Not too far from the center of Tokyo, Fukagawa is a former merchant district of old Edo, presenting its history through museums, gardens, and its many shrines and temples. Among these spots is Fukadaso, an old apartment that has evolved into something new while keeping its nostalgic look. Fukadaso has gained attention from around the world after being featured in a magazine in Taiwan. Today we visit this place to see what it's all about.
Nothing Too Fancy
At first glance, Fukadaso is what it looks like – an old, somewhat rundown apartment building which probably would have gotten a new coat of paint had it not become what it is now. It’s not a huge building, with two floors, the bottom half with two larger spacious rooms, and the upper floor with a handful of smaller rooms. Curious to find out what’s so great about this place, I step inside.
The main portion of this building is Fukadaso Café, a fine, cozy shop with seats and couches and a counter serving a variety of coffee and homemade sweets. With art pieces on the wall and overall relaxed atmosphere, it’s a suitable place to wind down and take a break. Towards the back of the shop is a terrace space to enjoy a cup of coffee on days with nice weather surrounded by pretty green plants. Pets are also allowed there, allowing you to swing by during your walk with your dog. They are open in the evenings on Fridays. Their menu consists of coffee for 450 yen, scones for 300 yen and others.
Hours: Mon, Thur, Sat, Sun: 1:00 p.m. - 6:00 p.m.
Fridays: 1:00 p.m. - 9:30 p.m. Last Order 9:00 p.m.
Closed: Tuesdays and Wednesdays
- Address fukadaso101,1-9-7 Hirano, Koto-ku, Tokyo, 135-0023
A Building of Wonders. rikashitsu
So what makes this place so special? As mentioned Fukadaso once was a humble little apartment building, and in 2012 it was remade into an ever evolving artistic space by the owner who also runs the café. Apart from the café, all rooms which used to be apartment rooms with minimal utilities, are now rented out to creative people for them to use how they want, from a studio to a shop, to spas and galleries.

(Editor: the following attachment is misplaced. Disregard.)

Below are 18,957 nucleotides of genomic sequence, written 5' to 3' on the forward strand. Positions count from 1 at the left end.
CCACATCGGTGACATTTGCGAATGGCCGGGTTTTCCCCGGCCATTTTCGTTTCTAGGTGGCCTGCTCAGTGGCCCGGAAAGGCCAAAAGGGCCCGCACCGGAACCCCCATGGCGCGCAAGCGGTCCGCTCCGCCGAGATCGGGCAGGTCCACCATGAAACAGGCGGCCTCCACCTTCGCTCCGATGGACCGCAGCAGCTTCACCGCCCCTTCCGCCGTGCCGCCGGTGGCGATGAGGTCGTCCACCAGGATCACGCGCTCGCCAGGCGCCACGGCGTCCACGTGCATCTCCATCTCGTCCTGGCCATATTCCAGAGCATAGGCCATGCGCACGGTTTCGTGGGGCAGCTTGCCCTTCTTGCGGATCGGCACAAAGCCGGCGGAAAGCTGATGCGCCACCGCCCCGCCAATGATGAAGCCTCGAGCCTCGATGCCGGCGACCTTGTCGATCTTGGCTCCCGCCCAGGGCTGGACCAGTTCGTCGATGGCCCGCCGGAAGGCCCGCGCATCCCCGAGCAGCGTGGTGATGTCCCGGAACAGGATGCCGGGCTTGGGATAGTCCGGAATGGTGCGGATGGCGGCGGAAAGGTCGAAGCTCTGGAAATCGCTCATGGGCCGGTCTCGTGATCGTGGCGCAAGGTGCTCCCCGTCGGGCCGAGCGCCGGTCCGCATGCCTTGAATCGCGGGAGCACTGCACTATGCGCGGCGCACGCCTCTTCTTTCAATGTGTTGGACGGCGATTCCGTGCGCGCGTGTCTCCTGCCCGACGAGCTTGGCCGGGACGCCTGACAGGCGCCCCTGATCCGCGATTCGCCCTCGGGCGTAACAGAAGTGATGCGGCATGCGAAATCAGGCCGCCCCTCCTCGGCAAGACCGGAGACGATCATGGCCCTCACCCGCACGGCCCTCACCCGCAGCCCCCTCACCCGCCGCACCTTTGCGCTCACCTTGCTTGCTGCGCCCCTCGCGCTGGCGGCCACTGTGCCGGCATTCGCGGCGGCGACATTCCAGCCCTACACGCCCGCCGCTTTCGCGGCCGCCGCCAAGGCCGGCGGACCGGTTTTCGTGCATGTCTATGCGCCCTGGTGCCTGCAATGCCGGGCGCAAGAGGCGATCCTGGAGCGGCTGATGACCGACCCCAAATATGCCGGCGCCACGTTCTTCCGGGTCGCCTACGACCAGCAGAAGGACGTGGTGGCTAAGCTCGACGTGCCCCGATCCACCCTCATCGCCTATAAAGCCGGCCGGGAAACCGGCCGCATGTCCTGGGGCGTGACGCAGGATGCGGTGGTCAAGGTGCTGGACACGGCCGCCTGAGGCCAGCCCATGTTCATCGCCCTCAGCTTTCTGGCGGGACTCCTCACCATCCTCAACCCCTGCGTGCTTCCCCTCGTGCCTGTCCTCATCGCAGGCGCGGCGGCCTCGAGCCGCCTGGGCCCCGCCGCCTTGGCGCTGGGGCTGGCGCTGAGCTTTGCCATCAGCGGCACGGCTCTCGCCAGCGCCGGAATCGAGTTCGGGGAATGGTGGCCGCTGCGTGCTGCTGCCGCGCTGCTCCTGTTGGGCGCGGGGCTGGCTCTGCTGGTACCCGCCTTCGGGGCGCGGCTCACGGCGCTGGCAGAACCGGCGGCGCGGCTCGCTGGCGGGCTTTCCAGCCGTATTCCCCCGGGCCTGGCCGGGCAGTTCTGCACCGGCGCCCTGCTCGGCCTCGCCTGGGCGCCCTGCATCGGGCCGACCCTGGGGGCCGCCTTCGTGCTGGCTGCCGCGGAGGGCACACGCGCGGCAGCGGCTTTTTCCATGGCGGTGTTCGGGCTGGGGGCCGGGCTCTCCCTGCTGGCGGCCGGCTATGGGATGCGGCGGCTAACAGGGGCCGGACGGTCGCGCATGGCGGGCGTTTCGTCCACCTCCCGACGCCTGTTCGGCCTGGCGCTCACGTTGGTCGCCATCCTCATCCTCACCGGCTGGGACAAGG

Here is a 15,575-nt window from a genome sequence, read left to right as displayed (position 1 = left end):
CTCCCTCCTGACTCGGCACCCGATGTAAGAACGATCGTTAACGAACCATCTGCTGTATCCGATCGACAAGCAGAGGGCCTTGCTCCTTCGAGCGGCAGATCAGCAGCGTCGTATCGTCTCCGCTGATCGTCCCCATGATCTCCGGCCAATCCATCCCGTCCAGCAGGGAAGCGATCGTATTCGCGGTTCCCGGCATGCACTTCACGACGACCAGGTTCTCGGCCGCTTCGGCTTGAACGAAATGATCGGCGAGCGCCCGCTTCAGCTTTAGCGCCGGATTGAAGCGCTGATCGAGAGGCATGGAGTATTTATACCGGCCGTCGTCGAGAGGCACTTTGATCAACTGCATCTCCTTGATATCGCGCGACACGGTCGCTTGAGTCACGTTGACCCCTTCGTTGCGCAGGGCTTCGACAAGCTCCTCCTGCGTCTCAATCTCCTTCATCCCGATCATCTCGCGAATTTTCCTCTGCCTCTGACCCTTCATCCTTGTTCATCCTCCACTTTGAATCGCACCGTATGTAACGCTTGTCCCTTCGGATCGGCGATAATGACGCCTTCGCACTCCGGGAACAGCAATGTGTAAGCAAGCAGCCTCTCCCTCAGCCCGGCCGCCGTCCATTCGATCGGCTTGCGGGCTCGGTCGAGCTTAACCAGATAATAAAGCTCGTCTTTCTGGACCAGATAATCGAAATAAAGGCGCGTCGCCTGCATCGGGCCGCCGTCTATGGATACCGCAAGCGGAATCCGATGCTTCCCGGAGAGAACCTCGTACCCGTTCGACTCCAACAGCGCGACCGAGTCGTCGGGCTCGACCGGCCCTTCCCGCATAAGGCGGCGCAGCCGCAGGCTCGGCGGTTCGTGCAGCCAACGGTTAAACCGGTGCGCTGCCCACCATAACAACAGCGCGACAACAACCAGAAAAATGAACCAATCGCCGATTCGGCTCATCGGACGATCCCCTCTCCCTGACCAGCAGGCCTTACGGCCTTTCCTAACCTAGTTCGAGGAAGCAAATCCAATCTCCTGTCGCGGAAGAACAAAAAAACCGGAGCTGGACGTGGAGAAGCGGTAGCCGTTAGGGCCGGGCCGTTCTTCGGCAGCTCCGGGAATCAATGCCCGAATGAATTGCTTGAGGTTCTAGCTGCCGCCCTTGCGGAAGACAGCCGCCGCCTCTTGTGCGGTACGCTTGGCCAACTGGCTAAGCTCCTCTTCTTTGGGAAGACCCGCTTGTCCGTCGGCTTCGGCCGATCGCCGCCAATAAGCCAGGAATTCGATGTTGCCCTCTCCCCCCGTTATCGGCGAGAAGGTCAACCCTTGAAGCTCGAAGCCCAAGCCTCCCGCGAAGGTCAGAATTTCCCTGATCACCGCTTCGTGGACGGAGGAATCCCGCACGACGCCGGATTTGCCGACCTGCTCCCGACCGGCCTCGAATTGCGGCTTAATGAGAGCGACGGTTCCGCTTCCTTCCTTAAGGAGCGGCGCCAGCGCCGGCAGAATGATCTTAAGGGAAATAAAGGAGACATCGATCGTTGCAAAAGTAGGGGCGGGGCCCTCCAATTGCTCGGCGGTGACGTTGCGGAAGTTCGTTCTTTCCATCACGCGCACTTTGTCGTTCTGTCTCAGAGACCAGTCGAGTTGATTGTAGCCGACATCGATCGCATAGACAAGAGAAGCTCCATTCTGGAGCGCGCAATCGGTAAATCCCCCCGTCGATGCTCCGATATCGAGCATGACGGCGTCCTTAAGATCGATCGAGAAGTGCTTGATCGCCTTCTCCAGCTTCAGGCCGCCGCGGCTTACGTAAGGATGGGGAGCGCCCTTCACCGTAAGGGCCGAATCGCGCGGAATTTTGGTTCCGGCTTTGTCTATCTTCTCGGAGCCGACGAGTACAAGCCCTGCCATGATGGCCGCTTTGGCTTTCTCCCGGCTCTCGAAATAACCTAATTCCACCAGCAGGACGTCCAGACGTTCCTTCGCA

The room next to Fukadaso Café was Rikashitsu, a shop that looks like a surreal yet beautiful science lab. Walking in I was greeted with countless beakers of all shapes and sizes lined up across the tables. Their concept is to let people use these unique tools often only used for experiments in day to day life. The beakers are all professional grade and made with glass specifically for use with science by glass craftsman, but they have custom beakers made for all sorts of uses, from planting and making terrariums, cooking and making coffee, and even some with handles on them to use as cups! I could have easily spent all my time at this wonderful shop. They even offer different workshops in the room right above the shop for making things like your own terrariums to hand made soap.
The beakers with handles (300 ml) are priced from 1112 yen, test tubes with measurements (20 ml) are priced from 138 yen.
Hours: Weekdays:1:30 p.m. - 6:00 p.m.
Weekends and Holidays:1:00 p.m. - 6:00 p.m.
Please check home page for additional information.
Old Apartment, New Possibilities